The Special Collections Department of the College of Charleston was founded to support the teaching and learning mission of the College of Charleston and to promote scholarship on the South Carolina Lowcountry and the broader Atlantic World. In addition to our manuscripts, rare books, pamphlets, photographs, oral histories and more, Special Collections is also the repository for institutional records of the College of Charleston.
The College of Charleston Archives are divided into two parts: (1) a historical series of records covering the period from 1785-June 1970 and (2) current records from July 1970 to the early 21st century. This historical series includes records of the creation of the College primarily as an academy in 1785, of its reorganization and of the adoption of a comprehensive college curriculum in 1824 and 1825, of its existence as a municipal college from 1837 to 1949; and of its separate existence as a private institution from 1949 until it became a state institution on July 1, 1970.
The minutes of the Trustees are complete from 1785 through the present. Among the Presidents of the Trustees who are best represented in the historical records are Robert Smith from 1786-1789, Mitchell King from 1847-1862, and M. Rutledge Rivers from 1925-1940. Another trustee who is well represented is the artist and historian Charles Fraser (Secretary and Treasurer from 1817-1855).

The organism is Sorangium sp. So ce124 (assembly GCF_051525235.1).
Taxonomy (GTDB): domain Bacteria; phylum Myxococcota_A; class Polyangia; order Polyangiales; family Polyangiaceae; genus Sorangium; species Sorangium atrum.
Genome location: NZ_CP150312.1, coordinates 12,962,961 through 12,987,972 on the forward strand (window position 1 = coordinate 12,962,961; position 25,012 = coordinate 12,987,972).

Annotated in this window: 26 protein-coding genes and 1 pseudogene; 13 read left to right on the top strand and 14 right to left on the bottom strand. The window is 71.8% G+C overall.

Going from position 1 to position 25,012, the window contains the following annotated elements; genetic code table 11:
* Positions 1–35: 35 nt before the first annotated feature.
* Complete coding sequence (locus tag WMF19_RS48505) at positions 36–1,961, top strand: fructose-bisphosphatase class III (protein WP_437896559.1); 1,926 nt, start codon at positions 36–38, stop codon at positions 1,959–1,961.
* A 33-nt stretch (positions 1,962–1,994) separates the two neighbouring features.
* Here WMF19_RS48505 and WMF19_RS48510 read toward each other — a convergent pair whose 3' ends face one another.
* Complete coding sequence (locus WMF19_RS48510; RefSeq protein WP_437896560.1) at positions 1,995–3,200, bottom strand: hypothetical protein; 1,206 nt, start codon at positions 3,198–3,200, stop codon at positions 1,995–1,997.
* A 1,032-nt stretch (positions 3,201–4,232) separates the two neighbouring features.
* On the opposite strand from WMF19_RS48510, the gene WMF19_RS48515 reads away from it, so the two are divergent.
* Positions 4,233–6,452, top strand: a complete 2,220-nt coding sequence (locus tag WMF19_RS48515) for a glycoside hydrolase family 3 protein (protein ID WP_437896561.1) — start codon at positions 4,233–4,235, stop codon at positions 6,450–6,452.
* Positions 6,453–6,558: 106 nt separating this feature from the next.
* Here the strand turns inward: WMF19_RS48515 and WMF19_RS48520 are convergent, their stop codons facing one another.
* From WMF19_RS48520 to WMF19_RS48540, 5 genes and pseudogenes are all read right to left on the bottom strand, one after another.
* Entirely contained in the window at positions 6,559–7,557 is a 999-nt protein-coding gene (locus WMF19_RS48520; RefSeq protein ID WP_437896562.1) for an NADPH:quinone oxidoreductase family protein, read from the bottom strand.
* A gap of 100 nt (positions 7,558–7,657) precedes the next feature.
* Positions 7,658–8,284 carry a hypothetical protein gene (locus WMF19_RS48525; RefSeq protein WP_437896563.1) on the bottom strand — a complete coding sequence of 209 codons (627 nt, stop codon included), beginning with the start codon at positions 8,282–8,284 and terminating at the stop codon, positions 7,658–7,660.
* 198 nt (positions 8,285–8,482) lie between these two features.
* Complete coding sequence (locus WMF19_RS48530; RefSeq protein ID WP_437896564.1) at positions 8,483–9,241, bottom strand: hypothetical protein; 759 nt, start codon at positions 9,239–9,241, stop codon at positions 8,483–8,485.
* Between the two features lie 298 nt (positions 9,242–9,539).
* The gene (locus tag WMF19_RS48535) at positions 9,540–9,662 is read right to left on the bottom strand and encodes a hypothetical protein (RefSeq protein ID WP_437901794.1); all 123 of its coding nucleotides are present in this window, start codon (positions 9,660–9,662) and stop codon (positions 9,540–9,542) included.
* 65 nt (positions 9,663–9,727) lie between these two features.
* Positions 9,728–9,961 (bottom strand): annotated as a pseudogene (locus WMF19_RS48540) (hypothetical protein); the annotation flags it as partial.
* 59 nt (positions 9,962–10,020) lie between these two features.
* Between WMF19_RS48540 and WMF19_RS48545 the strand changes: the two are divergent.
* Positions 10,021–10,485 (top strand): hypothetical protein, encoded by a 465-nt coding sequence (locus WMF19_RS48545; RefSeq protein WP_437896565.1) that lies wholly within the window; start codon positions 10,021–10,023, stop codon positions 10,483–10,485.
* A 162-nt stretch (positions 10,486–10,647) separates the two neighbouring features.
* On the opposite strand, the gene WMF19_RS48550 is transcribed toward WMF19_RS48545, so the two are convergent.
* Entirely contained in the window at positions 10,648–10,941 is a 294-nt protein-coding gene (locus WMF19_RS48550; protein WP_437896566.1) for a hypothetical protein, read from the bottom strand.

Few presidential papers exist before 1863, but the records of presidents are essentially complete or nearly so from 1897 to 1968. The three presidents who served during this period were Harrison Randolph from 1897-1942, George Daniel Grice from 1942-1966, and Walter Raleigh Coppedge from 1966-1968. (All of President Theodore S. Stern's papers are kept together in the post-1970 record group). The minutes of the trustees and other records also provide substantial informaiton about earlier Presidents including Robert Smith from 1790-1797, Jasper Adams from 1825-1836, and Nathaniel Russell Middleton from 1857-1880.
The faculty minutes are complete from 1841 through the present. Among the members of the faculty who are best represented in the historical records are John Bachman (Natural History, 1848-1853), Thomas della Torre (Latin and Greek, 1898-1923), James Harold Easterby (History, 1920-1952), Louis R. Gibbes (Mathematics and Natural Philosophy, 1838-1892), Lancelot Minor Harris (1898-1941), Francis S. Holmes (Geology and Natural History and head of the Museum, 1850-1869), Horatio Hughes (Chemistry, 1923-1950), Gabriel E. Manigault (Natural History and Geology and head of the Museum, 1873-1899), John McCrady (Mathematics, 1855-1861 and 1865-1873), James Warley Miles (History of Intelectual Philosophy and Greed Literature, 1850-1854 and 1866-1871), and Frederick Adolphus Porcher (History and Belles Lettres, 1848-1888).
Among the most comprehensive sets of records are financial records, library accession records (including inventories of several large antebellum libraries which have survived nearly intact), and records of the Charleston Museum while it was part of the College from 1850-1915. The most extensive set of student records was kept by the Chrestomathic Literary Society from 1848-1957.
Through scholarly research and public programming, the Center for the Study of Slavery (CSSC) examines the impact of slavery and race-related issues in the City of Charleston, including the surrounding region, and at the College of Charleston from the late 18th century through the civil rights era and the continued impact and legacy of slavery in the present.